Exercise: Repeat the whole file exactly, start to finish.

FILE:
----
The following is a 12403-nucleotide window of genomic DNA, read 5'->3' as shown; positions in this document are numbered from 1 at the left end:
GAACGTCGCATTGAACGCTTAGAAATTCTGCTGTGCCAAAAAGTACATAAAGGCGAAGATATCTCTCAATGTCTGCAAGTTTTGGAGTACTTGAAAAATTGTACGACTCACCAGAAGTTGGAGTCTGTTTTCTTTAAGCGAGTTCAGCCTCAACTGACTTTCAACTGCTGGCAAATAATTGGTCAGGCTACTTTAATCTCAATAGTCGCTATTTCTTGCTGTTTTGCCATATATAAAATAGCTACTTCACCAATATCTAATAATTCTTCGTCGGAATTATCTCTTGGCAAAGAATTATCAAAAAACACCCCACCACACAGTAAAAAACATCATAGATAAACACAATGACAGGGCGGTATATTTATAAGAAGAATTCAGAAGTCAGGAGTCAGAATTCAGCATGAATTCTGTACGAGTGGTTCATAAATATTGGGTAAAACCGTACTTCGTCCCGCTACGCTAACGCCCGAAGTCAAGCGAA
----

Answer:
The following is a 12403-nucleotide window of genomic DNA, read 5'->3' as shown; positions in this document are numbered from 1 at the left end:
GAACGTCGCATTGAACGCTTAGAAATTCTGCTGTGCCAAAAAGTACATAAAGGCGAAGATATCTCTCAATGTCTGCAAGTTTTGGAGTACTTGAAAAATTGTACGACTCACCAGAAGTTGGAGTCTGTTTTCTTTAAGCGAGTTCAGCCTCAACTGACTTTCAACTGCTGGCAAATAATTGGTCAGGCTACTTTAATCTCAATAGTCGCTATTTCTTGCTGTTTTGCCATATATAAAATAGCTACTTCACCAATATCTAATAATTCTTCGTCGGAATTATCTCTTGGCAAAGAATTATCAAAAAACACCCCACCACACAGTAAAAAACATCATAGATAAACACAATGACAGGGCGGTATATTTATAAGAAGAATTCAGAAGTCAGGAGTCAGAATTCAGCATGAATTCTGTACGAGTGGTTCATAAATATTGGGTAAAACCGTACTTCGTCCCGCTACGCTAACGCCCGAAGTCAAGCGAA